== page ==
Almost Vacation

Writing is a long, hard slog this year. Work has been so difficult that when I have time off I just can’t bear to sit at the computer and do any more thinking. I feel like all of my creative energy, and the desire to do anything, has been sucked out of my soul.

But my vacation starts at the end of next week, so I’m hoping a week away from the insanity will restore some mental energy and I’ll be ready to pick back up on some projects. My steampunk story for Corrugated Sky’s second anthology is at the editing stage, and we’re expecting to get the book out in the next month or so. In other news, I’ve been approved for Shutterstock and and I have uploaded five images so far.

Writing about Settings

Setting is the time and place where your story is set. It can be as mundane as a typical suburban neighborhood or as exotic as a foreign country or alien planet. Remember, “exotic” to you might be the mundane to someone else, and vice versa, so you will have to rely on your skills of description to bring the setting alive.

Another term for setting is location, although that is more properly limited to the physical space in which the story is set. But setting involves much more – the time or era when the story is taking place (past, present, future); the passage of time, such as how long a period your story covers (a day, an hour, a character’s entire life); mood and emotion; physical location (for example, deserts, cities, planets, underwater algae farm, Victorian London); geography (the description of the physical location as related to nature – rivers, mountains, etc.); and weather and climate.

Additionally, your setting needs to be populated, otherwise there’s not much of a story. First, consider the people you’re writing about: are they human? It’s not a dumb question, because depending on your story you could be writing about protagonists who are fully human, paranormal creatures such as werecows, or aliens from another planet or dimension.

Use descriptions of the physical landscape (geography) and buildings to help establish your setting. It helps to look at photographs of locations when you’re trying to come up with descriptive text, but don’t forget to use sensory descriptions to make the place come alive in the mind of the reader. The beach may look wonderful, but what does it smell like? Is the breeze strong? Or hot, or cold? What kind of sounds does the protagonist hear at the beach? Does the sand crunch under his sandals, or get into his shoes and give him a blister?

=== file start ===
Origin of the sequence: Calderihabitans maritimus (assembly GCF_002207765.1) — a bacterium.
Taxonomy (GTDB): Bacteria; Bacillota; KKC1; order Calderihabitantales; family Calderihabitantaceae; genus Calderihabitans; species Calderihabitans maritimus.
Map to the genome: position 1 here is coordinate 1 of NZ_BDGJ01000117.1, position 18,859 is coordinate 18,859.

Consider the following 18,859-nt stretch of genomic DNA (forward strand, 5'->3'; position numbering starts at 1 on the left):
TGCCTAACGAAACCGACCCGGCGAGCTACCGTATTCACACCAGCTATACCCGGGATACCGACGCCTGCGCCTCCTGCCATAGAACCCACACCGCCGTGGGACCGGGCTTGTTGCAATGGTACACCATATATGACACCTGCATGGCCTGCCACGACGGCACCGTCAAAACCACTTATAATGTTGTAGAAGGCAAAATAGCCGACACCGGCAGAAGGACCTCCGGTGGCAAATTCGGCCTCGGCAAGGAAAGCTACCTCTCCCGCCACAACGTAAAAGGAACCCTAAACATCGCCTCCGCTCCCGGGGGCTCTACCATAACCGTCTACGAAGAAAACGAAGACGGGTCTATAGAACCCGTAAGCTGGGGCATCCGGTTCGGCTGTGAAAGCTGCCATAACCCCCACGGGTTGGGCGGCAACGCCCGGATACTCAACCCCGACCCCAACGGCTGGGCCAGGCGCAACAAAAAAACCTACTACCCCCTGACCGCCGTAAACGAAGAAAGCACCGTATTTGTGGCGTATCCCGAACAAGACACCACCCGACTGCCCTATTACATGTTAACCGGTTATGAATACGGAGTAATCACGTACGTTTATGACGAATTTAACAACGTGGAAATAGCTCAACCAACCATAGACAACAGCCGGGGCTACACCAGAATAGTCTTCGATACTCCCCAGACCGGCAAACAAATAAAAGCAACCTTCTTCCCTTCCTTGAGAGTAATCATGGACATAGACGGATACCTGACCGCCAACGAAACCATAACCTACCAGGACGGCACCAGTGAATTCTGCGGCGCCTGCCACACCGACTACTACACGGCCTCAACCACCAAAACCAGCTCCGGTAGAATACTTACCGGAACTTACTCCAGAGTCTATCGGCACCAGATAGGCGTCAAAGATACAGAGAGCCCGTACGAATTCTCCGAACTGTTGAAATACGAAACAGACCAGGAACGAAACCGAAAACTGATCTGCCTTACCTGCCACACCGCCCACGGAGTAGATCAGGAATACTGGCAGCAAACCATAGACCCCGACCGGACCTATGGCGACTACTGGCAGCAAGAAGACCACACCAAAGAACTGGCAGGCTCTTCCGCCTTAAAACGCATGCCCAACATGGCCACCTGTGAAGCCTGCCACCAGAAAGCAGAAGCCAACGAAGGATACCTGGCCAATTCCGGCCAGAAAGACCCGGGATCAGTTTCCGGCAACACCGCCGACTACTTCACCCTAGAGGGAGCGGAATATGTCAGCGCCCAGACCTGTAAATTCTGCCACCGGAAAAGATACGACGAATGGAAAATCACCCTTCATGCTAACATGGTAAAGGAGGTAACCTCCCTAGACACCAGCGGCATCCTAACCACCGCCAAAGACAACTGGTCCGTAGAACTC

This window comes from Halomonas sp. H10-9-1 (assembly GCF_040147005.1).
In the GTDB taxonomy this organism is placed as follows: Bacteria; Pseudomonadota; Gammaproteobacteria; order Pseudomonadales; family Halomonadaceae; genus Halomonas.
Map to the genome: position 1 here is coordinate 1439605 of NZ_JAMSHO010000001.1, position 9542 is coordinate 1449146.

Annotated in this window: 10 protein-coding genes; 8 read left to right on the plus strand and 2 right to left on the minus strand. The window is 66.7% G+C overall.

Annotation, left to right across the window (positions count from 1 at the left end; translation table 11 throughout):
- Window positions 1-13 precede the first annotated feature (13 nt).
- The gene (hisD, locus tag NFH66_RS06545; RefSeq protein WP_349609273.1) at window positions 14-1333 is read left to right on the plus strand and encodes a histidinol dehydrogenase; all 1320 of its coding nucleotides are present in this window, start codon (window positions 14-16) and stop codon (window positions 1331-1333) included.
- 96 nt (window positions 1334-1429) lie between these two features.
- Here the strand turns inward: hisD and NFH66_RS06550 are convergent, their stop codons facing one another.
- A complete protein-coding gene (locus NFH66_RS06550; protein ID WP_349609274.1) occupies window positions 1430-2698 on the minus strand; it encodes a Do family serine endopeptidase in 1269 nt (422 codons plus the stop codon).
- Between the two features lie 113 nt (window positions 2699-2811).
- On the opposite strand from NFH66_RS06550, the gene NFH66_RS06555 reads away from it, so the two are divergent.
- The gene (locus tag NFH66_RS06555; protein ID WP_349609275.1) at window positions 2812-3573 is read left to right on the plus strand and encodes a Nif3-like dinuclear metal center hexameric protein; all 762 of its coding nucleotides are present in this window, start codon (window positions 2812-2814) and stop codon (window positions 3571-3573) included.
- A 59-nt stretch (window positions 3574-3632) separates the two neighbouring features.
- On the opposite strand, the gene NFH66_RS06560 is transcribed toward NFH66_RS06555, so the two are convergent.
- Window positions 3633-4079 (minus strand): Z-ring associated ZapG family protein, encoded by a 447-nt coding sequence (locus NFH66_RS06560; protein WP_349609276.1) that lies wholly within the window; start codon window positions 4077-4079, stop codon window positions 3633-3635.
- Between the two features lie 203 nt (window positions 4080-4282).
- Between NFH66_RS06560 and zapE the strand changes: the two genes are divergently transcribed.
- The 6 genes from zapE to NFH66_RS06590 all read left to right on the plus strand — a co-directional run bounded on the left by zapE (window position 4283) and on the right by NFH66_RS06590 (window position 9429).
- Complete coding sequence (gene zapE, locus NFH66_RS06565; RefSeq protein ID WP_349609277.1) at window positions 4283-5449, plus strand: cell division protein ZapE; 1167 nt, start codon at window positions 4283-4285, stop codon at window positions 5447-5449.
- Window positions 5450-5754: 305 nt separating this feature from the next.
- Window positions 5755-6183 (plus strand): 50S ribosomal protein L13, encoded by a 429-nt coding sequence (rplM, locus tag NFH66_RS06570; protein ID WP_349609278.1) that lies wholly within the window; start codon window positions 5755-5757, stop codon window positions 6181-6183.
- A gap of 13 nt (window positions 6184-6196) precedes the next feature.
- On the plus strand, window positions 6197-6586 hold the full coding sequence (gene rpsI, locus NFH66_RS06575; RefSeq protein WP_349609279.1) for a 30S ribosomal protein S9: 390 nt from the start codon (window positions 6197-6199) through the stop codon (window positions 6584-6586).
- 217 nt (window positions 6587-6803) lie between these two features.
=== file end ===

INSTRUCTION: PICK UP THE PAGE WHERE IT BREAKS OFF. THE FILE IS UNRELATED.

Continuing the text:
Thursday Writing Prompt No. 140

It’s been some time since I posted a Thursday Writing Prompt. This year has been unfriendly to being productive, but it’s time to climb back into the driver’s seat and get some writing and editing done!

For today’s prompt, do an online search for cocktails and find one with a name that intrigues you. You’ll take that name and use it as a working title for a short story. “Tequilla Sunrise” would work as a prompt, and it already gives you an idea of the setting for your story. It might work well for a travel type of story, or perhaps a romance where a traveler meets that special someone.

“Dark and Stormy” is another name that is highly suggestive, but this time it makes me think of Gothic castles, haunted houses, or wild weather and large waves crashing against a rocky shoreline. Because who cares if it’s dark and stormy and you’re safe in bed in your urban apartment? Well, now … that would be a different setting, wouldn’t it? Write the unexpected!

And a search for weird cocktail names will give you even more inspiration. “Dances with Wenches,” “The Drunken Elf,” “Blue Lagoon,” “Twelve Mile Limit,” and “Green Ghost” are some fun names to start with, and there are more … adult-named beverages out there, too, if that’s your bag.

So, grab a cocktail recipe of your choice and be inspired — with or without the alcohol — that’s your choice. Just don’t blame me if you’re seeing twice as many words on your page as you’re actually writing!

Just Another Brick in the Face

Somehow, someone(s) has/have pretty much trashed my author page on Goodreads and I’m pissed about it. I put a lot of work into setting up that page, and for what? So someone else can mess it up in an instant? Great. Just great.

Why the hell do I even try to do anything? I spend time setting things up, trying to make my life a little better, just to see someone else come in and screw up everything. I either have to do a ton of work all over again, or just give up. Guess what I’m leaning toward right about now? I’m tired of getting dumped on and I’m tired of getting bricks in the face; I get enough of them at work to build a library.

So, having coauthored two anthologies and entries in several encyclopedias, I’ve been slowly but surely setting up my Goodreads author profile and book page. I logged in today because I need to start doing some serious marketing. And that’s when I found that three of the books I’d set up were gone, but a book about a baby was there by some other Karen Garvin. I do not write about children or babies, nor do I pretend to do so on TV.

I couldn’t find a way to remove that book from my author page, but I could edit the listing, so I changed its title to THIS IS NOT MY BOOK and sent a help email to Goodreads. I’m still faced with the fact that three of my books are gone and I’ll probably get saddled with having to redo them.

But this begs the question: Is it worth it to go through all that work of setting up my author page again if it’s so easy for someone else to take it all away? At least I can keep my Publications list up-to-date here on Focal Plane.